When it is finished, it will look like this:

We'll assume that this booklet will be printed on a laser printer that supports duplex printing. (The term "duplex printing" refers to the process of printing on both surfaces of a sheet of paper — as opposed to "simplex printing," which refers to the process of printing on only one surface.)

As you read through the example below, don't worry about the mechanics of how you would go about re-arranging the pages. Just concentrate on the concepts that are presented. After we've gone through the example, we'll explain how imposition is handled in real-life situations.


We start by creating the eight individual pages. To do this, we can use a word-processing application such as Microsoft Word or a page-layout application such as Adobe InDesign, Adobe PageMaker, or QuarkXPress.


We must re-arrange the pages so that there are two pages side by side on the front of each sheet and two pages side by side on the back of each sheet.

Notice that the pages are not in the normal order in the illustration above. That's because we've arranged them so that they'll be in the correct order in the finished booklet.

If you're having trouble visualizing this, take two sheets of paper, stack them, fold them in half, and label the left side and right side of the front and back of each sheet the same way that we've labeled the sheets in our illustration above. Then look at the front and back of each individual sheet. You'll see why we arranged the pages as shown here.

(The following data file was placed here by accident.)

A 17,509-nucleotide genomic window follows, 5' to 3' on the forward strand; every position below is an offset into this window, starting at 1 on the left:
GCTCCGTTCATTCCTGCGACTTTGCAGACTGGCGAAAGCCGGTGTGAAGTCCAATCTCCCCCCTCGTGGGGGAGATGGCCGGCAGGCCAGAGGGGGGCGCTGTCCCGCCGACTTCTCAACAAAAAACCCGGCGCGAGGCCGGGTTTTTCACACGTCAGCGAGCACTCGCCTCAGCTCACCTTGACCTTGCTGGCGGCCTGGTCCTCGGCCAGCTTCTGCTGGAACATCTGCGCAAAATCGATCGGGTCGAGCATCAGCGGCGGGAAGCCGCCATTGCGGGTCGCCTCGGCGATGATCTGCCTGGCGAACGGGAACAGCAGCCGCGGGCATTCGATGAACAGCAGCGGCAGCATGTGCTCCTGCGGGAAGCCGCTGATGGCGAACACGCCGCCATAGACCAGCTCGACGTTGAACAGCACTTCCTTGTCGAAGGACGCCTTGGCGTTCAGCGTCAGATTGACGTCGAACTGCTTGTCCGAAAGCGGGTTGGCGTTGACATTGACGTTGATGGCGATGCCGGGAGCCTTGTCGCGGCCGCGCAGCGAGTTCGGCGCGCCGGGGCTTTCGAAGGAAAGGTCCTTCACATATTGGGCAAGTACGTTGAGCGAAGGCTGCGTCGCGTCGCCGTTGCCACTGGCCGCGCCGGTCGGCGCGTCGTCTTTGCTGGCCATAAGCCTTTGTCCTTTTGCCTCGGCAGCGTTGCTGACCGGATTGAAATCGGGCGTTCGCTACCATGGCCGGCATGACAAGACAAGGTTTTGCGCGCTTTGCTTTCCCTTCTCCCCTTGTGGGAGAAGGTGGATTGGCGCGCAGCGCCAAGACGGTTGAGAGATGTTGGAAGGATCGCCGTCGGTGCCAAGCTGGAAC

We stack one sheet on top of the other, making sure that the pages are in the correct order.


We staple the sheets together in the middle.


Our final task is fold the booklet in half. Our booklet is done!

How is imposition handled in real life?

Imposition can be done by hand. That is, you can use scissors and glue to paste two or more individual pages onto larger sheets of paper; then, to create a finished document, you can make copies of the pasted-up pages. Or, if you are working with film instead of paper, you can use special mechanical tools and materials to assemble individual pieces of film into a large sheet of film that can be used to make a plate for a printing press. Then, you use the plate to print the pages on paper.

These days, most printing companies and other businesses use imposition software to do imposition electronically, instead of doing it manually. Imposition software re-arranges the information inside an electronic file or a collection of electronic files containing a document. With imposition software, you don't need to use glue and mechanical tools.

When you do imposition electronically, your document is contained in PostScript files, PDF files, or perhaps other types of files. These are the files whose information is re-arranged electronically by your imposition software.

In addition to laying out pages on press sheets, most imposition software can do several other tasks, such as:
  • printing crop marks to indicate where press sheets should be cut
  • trimming pages down to size if they are too large
  • re-positioning pages (moving individual pages up, down, left, or right)
  • making the text and graphics on the pages larger or smaller
  • adding page numbers or replacing existing page numbers.
Imposition software can be useful even if you are not using large printing presses. For example, many companies use imposition software to create booklets on laser printers (like we did in our example above).

Imposition software

There is some very good imposition software available today at reasonable prices. Our company offers four imposition solutions: PDF Snake, Quite Imposing, Quite Imposing Plus, and Quite Hot Imposing. Click here to learn about these four products.

If you're not sure how to choose the best imposition software for your situation, we can help! Just contact us via email at, or call us at 888-260-7316. It costs nothing to discuss your ideas and requirements with us.

Let our Wizard help you find the right product!

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PDF based page imposition software